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Why doesn’t Utah A.G. Sean Reyes want the COVID-19 vaccine on the CDC’s child immunization list?

The letter to federal health officials from Reyes and other GOP attorneys general is the latest effort by the state’s top law enforcement official to oppose Biden administation efforts on behalf of Utahns.

(Chris Samuels | The Salt Lake Tribune) Utah Attorney General Sean Reyes speaks in his office about a lawsuit filed by Utah and other states against Google, Wednesday, July 7, 2021. On Oct. 21, 2022, Reyes joined 10 other GOP attorneys general calling on the Centers for Disease Control and Prevention not to include the COVID-19 vaccine on a list of child immunizations.

Utah’s top law enforcement official doesn’t want the COVID-19 vaccine to be added to a list of child immunizations recommended by federal health officials.

Utah Attorney General Sean Reyes joined 10 other Republican attorneys general in a letter to the Centers of Disease Control and Prevention asking the agency not to include the coronavirus vaccine on its list of vaccines for children.

The letter was signed Friday, the day after the CDC’s Advisory Committee on Immunization Practices (ACIP) recommended an update to its child and adult immunization schedules, which included new information on approved COVID-19 vaccines, according to a news release from the CDC.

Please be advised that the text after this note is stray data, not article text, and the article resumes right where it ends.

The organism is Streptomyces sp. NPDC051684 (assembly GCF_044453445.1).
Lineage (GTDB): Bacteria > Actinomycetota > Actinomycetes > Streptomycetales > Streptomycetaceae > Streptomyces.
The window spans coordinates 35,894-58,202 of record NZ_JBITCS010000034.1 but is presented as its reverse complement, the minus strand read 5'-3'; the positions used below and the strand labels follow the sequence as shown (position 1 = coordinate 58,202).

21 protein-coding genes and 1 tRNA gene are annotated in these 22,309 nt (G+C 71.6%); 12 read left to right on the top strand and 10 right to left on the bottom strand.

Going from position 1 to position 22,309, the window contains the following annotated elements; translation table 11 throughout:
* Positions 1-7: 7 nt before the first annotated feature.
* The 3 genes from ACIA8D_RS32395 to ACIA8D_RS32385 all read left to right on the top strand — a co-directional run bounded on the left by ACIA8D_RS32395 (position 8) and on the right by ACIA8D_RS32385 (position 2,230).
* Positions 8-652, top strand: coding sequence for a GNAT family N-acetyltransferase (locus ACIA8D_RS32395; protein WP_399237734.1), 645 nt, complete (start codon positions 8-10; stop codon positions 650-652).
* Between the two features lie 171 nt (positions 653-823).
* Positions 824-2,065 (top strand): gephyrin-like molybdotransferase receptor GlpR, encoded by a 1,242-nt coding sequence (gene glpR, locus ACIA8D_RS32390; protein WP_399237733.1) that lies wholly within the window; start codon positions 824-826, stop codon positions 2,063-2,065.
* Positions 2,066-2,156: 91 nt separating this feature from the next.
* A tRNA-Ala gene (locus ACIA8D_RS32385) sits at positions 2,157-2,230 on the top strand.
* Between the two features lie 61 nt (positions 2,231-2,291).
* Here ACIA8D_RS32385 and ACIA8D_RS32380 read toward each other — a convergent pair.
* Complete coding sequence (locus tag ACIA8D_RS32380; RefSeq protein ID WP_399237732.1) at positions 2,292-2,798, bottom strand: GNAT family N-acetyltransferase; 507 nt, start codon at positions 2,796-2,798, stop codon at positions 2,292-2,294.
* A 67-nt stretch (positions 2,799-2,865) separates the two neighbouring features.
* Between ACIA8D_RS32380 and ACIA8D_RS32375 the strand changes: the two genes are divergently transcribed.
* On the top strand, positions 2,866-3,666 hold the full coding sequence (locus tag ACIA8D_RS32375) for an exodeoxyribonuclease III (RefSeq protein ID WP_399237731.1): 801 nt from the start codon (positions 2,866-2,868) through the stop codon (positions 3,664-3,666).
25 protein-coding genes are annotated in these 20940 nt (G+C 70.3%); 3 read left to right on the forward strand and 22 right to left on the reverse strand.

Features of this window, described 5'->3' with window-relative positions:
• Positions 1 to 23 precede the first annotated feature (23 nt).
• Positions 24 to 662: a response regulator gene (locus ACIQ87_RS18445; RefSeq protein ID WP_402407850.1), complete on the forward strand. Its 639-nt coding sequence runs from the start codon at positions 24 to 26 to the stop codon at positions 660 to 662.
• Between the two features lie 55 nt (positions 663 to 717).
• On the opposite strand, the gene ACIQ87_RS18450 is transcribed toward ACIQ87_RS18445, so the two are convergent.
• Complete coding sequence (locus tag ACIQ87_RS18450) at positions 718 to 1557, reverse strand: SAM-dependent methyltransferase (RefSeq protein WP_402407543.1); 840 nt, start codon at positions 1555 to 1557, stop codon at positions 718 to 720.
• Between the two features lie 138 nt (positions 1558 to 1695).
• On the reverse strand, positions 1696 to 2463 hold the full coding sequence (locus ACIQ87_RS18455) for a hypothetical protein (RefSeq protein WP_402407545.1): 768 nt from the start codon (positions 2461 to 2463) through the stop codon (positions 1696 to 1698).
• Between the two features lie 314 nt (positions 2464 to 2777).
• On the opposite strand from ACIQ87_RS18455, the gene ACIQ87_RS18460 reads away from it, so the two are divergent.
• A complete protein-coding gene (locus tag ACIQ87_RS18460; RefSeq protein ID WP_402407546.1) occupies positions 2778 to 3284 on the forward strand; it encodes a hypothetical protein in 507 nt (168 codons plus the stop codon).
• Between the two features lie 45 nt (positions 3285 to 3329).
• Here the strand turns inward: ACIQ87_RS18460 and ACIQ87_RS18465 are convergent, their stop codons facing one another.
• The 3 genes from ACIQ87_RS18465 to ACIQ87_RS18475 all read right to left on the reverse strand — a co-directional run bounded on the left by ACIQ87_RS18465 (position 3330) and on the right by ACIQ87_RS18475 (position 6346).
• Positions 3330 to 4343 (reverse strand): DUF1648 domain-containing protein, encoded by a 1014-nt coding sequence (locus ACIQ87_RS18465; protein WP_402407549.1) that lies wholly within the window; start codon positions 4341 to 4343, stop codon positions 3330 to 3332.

They also asked the CDC not to include the pandemic vaccine in their Vaccines For Children program (VFC), which, according to the CDC, provides no-cost vaccines to qualifying children who are unable to pay for a vaccine.

“CDC only makes recommendations for use of vaccines, while school-entry vaccination requirements are determined by state or local jurisdictions,” the CDC news release said on Thursday. Further, the CDC said the recommendation represents another step in the nation’s recovery from the pandemic.

“It’s important to note that there are no changes in COVID-19 vaccine policy, and today’s action simply helps streamline clinical guidance for healthcare providers by including all currently licensed, authorized and routinely recommended vaccines in one document,” the federal health officials wrote.